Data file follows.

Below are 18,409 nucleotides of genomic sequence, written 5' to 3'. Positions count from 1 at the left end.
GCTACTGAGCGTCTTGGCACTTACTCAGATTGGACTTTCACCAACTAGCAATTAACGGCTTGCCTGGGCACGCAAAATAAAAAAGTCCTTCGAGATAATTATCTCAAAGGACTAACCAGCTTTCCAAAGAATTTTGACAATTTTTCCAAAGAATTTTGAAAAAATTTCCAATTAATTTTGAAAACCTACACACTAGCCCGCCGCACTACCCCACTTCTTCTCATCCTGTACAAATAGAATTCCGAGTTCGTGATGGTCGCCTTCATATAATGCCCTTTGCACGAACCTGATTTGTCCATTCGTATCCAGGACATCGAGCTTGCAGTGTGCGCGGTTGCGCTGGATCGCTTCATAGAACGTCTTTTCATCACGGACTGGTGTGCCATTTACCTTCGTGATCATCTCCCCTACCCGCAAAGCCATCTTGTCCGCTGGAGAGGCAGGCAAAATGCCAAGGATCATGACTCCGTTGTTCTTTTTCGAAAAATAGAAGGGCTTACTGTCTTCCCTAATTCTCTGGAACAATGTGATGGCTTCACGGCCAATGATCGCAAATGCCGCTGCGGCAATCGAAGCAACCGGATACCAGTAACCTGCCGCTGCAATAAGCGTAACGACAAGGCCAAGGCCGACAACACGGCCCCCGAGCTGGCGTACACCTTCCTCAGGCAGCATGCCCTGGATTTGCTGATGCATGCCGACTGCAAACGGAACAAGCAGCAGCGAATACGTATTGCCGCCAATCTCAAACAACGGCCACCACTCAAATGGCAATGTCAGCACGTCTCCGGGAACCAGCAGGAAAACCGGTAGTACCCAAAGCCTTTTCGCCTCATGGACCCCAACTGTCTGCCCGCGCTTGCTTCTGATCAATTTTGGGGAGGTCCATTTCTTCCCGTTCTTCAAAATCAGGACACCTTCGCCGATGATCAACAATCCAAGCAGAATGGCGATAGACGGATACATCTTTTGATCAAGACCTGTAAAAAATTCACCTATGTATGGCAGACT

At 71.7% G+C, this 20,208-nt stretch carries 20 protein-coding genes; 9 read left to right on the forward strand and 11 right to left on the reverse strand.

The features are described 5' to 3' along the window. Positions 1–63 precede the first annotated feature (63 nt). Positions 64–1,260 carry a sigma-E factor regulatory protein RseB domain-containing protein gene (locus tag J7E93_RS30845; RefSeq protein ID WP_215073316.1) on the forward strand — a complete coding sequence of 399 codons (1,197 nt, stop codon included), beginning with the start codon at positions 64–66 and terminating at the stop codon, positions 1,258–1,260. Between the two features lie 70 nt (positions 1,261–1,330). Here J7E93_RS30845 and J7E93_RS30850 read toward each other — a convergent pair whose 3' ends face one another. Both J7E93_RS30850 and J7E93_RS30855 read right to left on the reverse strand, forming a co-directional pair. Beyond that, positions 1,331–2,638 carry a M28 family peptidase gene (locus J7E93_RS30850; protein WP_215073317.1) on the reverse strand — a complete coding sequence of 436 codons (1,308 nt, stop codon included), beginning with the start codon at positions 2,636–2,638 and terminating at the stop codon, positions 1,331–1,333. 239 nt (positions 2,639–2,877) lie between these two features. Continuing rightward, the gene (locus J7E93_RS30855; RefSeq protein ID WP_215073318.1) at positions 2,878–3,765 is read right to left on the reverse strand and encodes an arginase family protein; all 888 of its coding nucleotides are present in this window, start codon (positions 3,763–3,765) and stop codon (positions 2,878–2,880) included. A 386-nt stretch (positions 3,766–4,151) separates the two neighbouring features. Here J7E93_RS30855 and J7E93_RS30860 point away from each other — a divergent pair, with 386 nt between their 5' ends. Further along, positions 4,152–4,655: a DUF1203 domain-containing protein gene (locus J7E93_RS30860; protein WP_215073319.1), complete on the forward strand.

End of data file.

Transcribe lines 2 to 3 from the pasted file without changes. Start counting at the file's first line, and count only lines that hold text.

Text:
GCTACTGAGCGTCTTGGCACTTACTCAGATTGGACTTTCACCAACTAGCAATTAACGGCTTGCCTGGGCACGCAAAATAAAAAAGTCCTTCGAGATAATTATCTCAAAGGACTAACCAGCTTTCCAAAGAATTTTGACAATTTTTCCAAAGAATTTTGAAAAAATTTCCAATTAATTTTGAAAACCTACACACTAGCCCGCCGCACTACCCCACTTCTTCTCATCCTGTACAAATAGAATTCCGAGTTCGTGATGGTCGCCTTCATATAATGCCCTTTGCACGAACCTGATTTGTCCATTCGTATCCAGGACATCGAGCTTGCAGTGTGCGCGGTTGCGCTGGATCGCTTCATAGAACGTCTTTTCATCACGGACTGGTGTGCCATTTACCTTCGTGATCATCTCCCCTACCCGCAAAGCCATCTTGTCCGCTGGAGAGGCAGGCAAAATGCCAAGGATCATGACTCCGTTGTTCTTTTTCGAAAAATAGAAGGGCTTACTGTCTTCCCTAATTCTCTGGAACAATGTGATGGCTTCACGGCCAATGATCGCAAATGCCGCTGCGGCAATCGAAGCAACCGGATACCAGTAACCTGCCGCTGCAATAAGCGTAACGACAAGGCCAAGGCCGACAACACGGCCCCCGAGCTGGCGTACACCTTCCTCAGGCAGCATGCCCTGGATTTGCTGATGCATGCCGACTGCAAACGGAACAAGCAGCAGCGAATACGTATTGCCGCCAATCTCAAACAACGGCCACCACTCAAATGGCAATGTCAGCACGTCTCCGGGAACCAGCAGGAAAACCGGTAGTACCCAAAGCCTTTTCGCCTCATGGACCCCAACTGTCTGCCCGCGCTTGCTTCTGATCAATTTTGGGGAGGTCCATTTCTTCCCGTTCTTCAAAATCAGGACACCTTCGCCGATGATCAACAATCCAAGCAGAATGGCGATAGACGGATACATCTTTTGATCAAGACCTGTAAAAAATTCACCTATGTATGGCAGACT

At 71.7% G+C, this 20,208-nt stretch carries 20 protein-coding genes; 9 read left to right on the forward strand and 11 right to left on the reverse strand.